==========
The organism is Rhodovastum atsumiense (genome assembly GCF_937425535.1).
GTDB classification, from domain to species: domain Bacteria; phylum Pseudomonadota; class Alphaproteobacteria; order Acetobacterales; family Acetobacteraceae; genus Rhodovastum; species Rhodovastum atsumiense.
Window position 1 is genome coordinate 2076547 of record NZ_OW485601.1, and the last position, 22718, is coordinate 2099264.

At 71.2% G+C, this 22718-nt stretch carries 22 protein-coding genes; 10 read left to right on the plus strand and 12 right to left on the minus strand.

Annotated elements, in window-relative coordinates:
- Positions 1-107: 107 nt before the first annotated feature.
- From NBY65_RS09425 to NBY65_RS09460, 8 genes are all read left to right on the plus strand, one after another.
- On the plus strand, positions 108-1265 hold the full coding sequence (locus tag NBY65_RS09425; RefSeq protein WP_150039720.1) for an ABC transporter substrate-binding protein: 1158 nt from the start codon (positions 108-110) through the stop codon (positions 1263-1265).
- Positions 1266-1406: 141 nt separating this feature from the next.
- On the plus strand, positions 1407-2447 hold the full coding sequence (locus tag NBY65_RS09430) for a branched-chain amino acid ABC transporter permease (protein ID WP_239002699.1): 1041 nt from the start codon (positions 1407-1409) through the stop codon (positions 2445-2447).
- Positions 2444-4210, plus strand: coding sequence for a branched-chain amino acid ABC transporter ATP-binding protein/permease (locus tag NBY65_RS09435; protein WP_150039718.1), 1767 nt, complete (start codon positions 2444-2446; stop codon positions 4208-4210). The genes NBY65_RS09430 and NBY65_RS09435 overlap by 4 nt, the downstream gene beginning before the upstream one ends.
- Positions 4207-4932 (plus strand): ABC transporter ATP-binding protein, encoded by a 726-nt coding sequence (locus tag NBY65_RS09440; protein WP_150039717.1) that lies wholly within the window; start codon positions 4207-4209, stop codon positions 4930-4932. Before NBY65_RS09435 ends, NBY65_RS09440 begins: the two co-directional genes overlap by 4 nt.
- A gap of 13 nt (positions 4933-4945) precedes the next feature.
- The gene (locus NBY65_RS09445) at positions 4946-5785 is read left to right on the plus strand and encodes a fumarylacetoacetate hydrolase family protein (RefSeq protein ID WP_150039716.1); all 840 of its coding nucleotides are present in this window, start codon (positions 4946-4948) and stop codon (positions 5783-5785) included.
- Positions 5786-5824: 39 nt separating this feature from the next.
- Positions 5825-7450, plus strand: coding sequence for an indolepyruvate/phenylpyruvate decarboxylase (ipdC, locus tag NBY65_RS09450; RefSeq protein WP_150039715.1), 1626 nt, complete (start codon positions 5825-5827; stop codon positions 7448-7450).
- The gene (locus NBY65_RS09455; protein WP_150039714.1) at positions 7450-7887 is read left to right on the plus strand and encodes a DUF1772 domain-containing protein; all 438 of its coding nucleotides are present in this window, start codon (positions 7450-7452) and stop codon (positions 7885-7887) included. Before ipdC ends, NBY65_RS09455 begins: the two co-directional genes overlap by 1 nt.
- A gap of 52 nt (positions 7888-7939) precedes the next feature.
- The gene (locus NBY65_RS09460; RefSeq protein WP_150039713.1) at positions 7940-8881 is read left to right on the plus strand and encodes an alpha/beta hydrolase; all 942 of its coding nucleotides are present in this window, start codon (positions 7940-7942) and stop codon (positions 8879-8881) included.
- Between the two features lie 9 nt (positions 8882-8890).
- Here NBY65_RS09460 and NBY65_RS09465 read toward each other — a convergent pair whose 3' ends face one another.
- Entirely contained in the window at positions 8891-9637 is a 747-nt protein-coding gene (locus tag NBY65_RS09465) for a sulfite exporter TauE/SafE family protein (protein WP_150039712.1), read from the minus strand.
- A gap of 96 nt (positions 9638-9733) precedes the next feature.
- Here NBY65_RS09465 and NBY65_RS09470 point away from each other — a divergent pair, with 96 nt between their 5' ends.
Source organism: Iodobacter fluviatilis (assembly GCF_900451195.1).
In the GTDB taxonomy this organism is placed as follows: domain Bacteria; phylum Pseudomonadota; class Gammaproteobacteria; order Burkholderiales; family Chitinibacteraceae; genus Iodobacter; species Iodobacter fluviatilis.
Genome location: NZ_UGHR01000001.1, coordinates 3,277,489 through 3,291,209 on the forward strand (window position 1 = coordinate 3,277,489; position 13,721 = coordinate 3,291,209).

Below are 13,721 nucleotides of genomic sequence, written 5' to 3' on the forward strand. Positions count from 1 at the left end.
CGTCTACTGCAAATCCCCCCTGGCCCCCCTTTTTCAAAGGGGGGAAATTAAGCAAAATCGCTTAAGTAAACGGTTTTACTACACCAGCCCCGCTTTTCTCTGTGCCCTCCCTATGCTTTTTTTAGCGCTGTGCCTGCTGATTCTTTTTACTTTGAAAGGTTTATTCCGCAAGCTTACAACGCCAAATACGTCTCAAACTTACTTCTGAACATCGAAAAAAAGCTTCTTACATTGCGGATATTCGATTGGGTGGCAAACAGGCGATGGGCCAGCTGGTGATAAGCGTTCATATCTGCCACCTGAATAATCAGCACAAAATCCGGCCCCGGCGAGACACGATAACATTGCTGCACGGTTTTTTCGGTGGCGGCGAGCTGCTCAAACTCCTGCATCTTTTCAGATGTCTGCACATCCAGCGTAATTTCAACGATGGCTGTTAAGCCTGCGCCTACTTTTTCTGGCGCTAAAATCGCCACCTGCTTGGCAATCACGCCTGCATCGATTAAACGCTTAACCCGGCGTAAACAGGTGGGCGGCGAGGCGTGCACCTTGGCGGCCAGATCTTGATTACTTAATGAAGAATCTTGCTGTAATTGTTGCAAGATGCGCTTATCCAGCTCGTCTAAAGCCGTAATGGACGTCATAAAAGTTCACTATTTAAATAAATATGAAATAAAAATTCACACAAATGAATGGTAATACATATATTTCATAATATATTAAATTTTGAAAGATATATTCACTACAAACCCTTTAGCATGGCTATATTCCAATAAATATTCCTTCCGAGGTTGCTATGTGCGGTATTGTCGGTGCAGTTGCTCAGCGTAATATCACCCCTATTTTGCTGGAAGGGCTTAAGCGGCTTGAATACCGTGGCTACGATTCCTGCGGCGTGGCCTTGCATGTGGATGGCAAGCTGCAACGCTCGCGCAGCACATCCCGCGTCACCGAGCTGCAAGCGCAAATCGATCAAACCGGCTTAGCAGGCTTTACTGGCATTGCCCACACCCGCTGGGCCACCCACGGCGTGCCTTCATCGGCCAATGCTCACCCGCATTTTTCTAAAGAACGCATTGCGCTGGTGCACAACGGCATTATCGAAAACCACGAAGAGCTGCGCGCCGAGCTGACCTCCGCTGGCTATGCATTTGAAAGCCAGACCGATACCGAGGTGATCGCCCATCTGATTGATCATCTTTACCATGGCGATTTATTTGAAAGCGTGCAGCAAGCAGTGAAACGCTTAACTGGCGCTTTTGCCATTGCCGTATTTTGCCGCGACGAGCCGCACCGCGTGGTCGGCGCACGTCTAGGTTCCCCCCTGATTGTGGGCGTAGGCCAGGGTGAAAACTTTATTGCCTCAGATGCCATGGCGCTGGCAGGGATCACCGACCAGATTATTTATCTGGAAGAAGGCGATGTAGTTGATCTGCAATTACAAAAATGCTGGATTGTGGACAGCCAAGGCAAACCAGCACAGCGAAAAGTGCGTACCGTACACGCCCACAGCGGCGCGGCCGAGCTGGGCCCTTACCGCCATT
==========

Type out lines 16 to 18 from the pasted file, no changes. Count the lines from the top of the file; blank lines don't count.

- Positions 5825-7450, plus strand: coding sequence for an indolepyruvate/phenylpyruvate decarboxylase (ipdC, locus tag NBY65_RS09450; RefSeq protein WP_150039715.1), 1626 nt, complete (start codon positions 5825-5827; stop codon positions 7448-7450).
- The gene (locus NBY65_RS09455; protein WP_150039714.1) at positions 7450-7887 is read left to right on the plus strand and encodes a DUF1772 domain-containing protein; all 438 of its coding nucleotides are present in this window, start codon (positions 7450-7452) and stop codon (positions 7885-7887) included. Before ipdC ends, NBY65_RS09455 begins: the two co-directional genes overlap by 1 nt.
- A gap of 52 nt (positions 7888-7939) precedes the next feature.